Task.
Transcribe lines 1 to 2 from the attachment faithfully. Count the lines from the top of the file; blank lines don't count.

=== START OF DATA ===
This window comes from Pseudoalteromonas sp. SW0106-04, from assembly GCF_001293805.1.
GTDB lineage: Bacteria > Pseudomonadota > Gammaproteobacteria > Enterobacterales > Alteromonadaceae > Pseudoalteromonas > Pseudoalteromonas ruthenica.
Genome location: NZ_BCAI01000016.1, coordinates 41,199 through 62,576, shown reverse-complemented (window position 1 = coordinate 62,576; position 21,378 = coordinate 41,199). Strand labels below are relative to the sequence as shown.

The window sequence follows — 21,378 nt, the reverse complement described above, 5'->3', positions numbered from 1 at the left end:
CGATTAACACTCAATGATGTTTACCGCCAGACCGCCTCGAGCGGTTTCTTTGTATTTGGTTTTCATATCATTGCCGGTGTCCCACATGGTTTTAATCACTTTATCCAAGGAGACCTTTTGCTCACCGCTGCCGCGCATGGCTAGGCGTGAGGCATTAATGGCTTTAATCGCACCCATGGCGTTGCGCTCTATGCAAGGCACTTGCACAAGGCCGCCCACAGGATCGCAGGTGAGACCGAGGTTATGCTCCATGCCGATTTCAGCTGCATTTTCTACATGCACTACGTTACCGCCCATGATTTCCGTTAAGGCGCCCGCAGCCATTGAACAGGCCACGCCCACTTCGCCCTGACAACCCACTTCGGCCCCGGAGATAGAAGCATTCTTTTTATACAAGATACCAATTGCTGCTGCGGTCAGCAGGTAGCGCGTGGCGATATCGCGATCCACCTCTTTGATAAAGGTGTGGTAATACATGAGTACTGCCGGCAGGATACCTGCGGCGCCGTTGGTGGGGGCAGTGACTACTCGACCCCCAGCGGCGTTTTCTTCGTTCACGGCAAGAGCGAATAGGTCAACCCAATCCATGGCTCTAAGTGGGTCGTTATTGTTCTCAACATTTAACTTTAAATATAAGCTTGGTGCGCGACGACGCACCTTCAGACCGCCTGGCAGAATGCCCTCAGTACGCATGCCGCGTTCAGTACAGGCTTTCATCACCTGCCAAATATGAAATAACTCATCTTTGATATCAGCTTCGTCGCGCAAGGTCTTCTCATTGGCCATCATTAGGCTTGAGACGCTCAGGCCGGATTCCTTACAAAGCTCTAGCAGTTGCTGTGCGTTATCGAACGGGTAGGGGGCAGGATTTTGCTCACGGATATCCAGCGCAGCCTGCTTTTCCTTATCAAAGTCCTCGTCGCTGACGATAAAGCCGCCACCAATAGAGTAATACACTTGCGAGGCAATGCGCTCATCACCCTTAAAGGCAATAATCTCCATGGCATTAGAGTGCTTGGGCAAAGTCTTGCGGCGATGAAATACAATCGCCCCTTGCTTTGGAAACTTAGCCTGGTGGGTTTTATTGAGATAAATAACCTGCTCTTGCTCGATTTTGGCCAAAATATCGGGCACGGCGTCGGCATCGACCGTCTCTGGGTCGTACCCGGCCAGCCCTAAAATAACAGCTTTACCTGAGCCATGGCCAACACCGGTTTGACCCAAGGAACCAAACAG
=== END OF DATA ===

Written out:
This window comes from Pseudoalteromonas sp. SW0106-04, from assembly GCF_001293805.1.
GTDB lineage: Bacteria > Pseudomonadota > Gammaproteobacteria > Enterobacterales > Alteromonadaceae > Pseudoalteromonas > Pseudoalteromonas ruthenica.